Once upon a time the phone book was an integral part of every home reference library; a source of emergency contacts, a map of time zones, a listing of area codes from here to Alaska – and all those phone numbers.
But FairPoint Communications says it is no longer issuing residential phone listings in New Hampshire and Maine. However, the printed residential phone directory lives on in Vermont. At least for now.
Although the white pages, with their columns of tiny, squint-worthy type have disappeared in Maine and New Hampshire, there is an online version and customers in those states can request printed copies.
But in Vermont, the white pages directory, which is actually printed and distributed by Dex Media, is still sent to FairPoint customers.
“We’ve certainly seen phone book usage – and quite frankly, demand for it – reduced as time goes by,” says Jim Porter, the director of the Public Service Department’s Division of Telecommunications and Connectivity.
That’s because more people are abandoning land lines in favor of cellular service from the national providers.
When everyone had a land line, the phone book was an important part of the service provided by companies – and a bigger source of revenue.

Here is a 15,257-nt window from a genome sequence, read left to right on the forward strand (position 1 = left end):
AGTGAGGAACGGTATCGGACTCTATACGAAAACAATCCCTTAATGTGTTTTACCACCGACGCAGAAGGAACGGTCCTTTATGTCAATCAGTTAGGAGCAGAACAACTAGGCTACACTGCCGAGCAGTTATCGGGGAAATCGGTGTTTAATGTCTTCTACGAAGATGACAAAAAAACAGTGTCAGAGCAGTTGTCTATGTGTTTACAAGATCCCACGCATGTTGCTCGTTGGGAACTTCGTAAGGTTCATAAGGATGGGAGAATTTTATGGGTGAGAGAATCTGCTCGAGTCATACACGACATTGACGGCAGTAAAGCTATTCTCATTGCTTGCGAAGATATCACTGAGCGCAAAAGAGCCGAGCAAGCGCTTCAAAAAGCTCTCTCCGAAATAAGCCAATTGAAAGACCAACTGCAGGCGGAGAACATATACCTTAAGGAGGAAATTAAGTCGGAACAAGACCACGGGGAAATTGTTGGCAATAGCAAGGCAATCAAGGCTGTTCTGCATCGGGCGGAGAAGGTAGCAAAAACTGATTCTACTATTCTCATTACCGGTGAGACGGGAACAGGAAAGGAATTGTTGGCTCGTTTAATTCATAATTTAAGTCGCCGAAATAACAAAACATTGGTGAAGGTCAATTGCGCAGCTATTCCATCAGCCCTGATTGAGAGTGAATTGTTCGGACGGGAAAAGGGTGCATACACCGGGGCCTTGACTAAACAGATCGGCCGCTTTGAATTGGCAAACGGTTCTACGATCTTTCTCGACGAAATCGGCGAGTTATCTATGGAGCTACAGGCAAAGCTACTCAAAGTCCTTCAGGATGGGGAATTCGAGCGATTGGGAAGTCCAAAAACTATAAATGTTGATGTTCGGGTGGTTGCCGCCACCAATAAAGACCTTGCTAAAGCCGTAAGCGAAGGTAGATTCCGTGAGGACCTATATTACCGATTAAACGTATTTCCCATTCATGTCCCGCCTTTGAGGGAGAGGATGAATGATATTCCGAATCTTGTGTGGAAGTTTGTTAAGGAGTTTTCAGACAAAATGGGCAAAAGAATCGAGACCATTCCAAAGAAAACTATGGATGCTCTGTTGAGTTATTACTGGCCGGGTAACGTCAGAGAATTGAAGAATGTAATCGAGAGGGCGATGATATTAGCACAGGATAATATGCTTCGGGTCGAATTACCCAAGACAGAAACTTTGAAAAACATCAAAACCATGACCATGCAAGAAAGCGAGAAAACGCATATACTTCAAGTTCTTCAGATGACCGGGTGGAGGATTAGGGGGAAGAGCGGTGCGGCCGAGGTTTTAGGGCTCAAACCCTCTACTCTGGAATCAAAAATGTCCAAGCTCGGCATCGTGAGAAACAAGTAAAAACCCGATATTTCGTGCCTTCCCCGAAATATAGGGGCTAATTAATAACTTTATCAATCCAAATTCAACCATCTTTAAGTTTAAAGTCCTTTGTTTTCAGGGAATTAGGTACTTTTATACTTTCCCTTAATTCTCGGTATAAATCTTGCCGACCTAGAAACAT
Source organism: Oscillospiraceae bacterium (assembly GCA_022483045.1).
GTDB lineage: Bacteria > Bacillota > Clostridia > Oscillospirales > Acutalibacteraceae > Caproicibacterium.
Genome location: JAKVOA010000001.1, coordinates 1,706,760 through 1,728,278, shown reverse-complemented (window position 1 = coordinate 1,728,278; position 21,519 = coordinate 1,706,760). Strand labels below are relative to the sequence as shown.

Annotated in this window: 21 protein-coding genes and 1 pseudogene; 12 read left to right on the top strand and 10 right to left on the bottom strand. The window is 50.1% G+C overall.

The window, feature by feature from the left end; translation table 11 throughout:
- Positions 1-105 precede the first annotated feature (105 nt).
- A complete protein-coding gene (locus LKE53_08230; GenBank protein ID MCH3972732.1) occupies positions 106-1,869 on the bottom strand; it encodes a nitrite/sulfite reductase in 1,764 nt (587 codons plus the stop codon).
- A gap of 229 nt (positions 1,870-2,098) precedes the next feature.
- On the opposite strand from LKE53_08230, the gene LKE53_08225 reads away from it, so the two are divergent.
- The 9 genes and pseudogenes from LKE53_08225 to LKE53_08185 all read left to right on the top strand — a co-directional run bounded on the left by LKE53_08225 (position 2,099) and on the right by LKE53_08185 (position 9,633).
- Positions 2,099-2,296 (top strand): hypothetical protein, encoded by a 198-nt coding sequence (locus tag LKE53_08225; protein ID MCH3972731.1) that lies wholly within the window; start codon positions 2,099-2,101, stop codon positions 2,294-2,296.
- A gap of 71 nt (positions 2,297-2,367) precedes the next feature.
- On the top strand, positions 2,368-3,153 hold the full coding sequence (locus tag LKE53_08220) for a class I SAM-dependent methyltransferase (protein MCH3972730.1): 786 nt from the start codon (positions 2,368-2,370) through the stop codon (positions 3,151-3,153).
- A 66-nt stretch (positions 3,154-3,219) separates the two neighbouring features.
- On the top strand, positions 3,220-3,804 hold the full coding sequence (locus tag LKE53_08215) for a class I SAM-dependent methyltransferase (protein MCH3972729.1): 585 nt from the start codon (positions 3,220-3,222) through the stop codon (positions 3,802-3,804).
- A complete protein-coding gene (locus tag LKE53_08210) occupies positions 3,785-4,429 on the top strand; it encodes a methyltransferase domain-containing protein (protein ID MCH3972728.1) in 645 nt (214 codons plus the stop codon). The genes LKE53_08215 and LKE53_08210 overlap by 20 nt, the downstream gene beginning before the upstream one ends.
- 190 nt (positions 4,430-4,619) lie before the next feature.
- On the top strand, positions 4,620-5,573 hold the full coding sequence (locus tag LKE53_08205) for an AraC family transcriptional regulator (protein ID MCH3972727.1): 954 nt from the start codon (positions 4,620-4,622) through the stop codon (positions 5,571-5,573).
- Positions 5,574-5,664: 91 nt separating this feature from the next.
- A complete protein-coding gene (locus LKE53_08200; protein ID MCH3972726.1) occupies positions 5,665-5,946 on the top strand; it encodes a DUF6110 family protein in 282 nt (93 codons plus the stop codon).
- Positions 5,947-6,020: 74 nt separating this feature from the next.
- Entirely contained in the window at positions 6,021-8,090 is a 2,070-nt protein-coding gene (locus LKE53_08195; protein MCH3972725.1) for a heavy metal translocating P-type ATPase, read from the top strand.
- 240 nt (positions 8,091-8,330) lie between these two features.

“Back in the days when we rate-regulated the telephone companies, that was a revenue stream that was frequently litigated in how it was accounted for. Phone books used to get a lot more scrutiny than they do today,” Porter says.
Porter says to eliminate the widespread distribution of printed residential directories in Vermont, FairPoint would have to go before the Public Service Board and make that request.
“We’ve had no discussions about what their plans are in Vermont at this point,” he adds.
It doesn't look like FairPoint’s Vermont phone book will go the way of the phone booth in the near future.
Angelynne Beaudry, a spokeswoman for FairPoint, says the company currently has no plans to discontinue issuing residential phone books in Vermont.
She says discontinuing the printed residential listings in New Hampshire and Maine is simply a case of the white pages going green.
The printed yellow pages will continue, she says, because most businesses still rely on land lines.